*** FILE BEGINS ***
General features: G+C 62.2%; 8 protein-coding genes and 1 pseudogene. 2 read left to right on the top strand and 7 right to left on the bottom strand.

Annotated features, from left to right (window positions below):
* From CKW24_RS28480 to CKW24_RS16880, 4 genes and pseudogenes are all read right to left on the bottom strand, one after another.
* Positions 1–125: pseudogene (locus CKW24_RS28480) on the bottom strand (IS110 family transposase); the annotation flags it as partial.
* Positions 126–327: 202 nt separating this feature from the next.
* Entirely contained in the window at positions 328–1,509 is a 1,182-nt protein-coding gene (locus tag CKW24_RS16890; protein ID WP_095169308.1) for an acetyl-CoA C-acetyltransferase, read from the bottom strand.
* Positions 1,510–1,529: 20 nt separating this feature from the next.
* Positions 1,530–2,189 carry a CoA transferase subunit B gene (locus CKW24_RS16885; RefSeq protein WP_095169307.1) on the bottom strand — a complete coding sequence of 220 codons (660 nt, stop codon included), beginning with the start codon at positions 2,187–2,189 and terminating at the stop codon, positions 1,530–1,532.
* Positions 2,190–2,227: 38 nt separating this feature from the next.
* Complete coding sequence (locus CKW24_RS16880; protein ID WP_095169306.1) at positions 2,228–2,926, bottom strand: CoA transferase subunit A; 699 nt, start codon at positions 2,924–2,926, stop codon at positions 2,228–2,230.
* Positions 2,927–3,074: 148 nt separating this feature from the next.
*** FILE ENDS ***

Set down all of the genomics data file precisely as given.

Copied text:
General features: G+C 62.2%; 8 protein-coding genes and 1 pseudogene. 2 read left to right on the top strand and 7 right to left on the bottom strand.

Annotated features, from left to right (window positions below):
* From CKW24_RS28480 to CKW24_RS16880, 4 genes and pseudogenes are all read right to left on the bottom strand, one after another.
* Positions 1–125: pseudogene (locus CKW24_RS28480) on the bottom strand (IS110 family transposase); the annotation flags it as partial.
* Positions 126–327: 202 nt separating this feature from the next.
* Entirely contained in the window at positions 328–1,509 is a 1,182-nt protein-coding gene (locus tag CKW24_RS16890; protein ID WP_095169308.1) for an acetyl-CoA C-acetyltransferase, read from the bottom strand.
* Positions 1,510–1,529: 20 nt separating this feature from the next.
* Positions 1,530–2,189 carry a CoA transferase subunit B gene (locus CKW24_RS16885; RefSeq protein WP_095169307.1) on the bottom strand — a complete coding sequence of 220 codons (660 nt, stop codon included), beginning with the start codon at positions 2,187–2,189 and terminating at the stop codon, positions 1,530–1,532.
* Positions 2,190–2,227: 38 nt separating this feature from the next.
* Complete coding sequence (locus CKW24_RS16880; protein ID WP_095169306.1) at positions 2,228–2,926, bottom strand: CoA transferase subunit A; 699 nt, start codon at positions 2,924–2,926, stop codon at positions 2,228–2,230.
* Positions 2,927–3,074: 148 nt separating this feature from the next.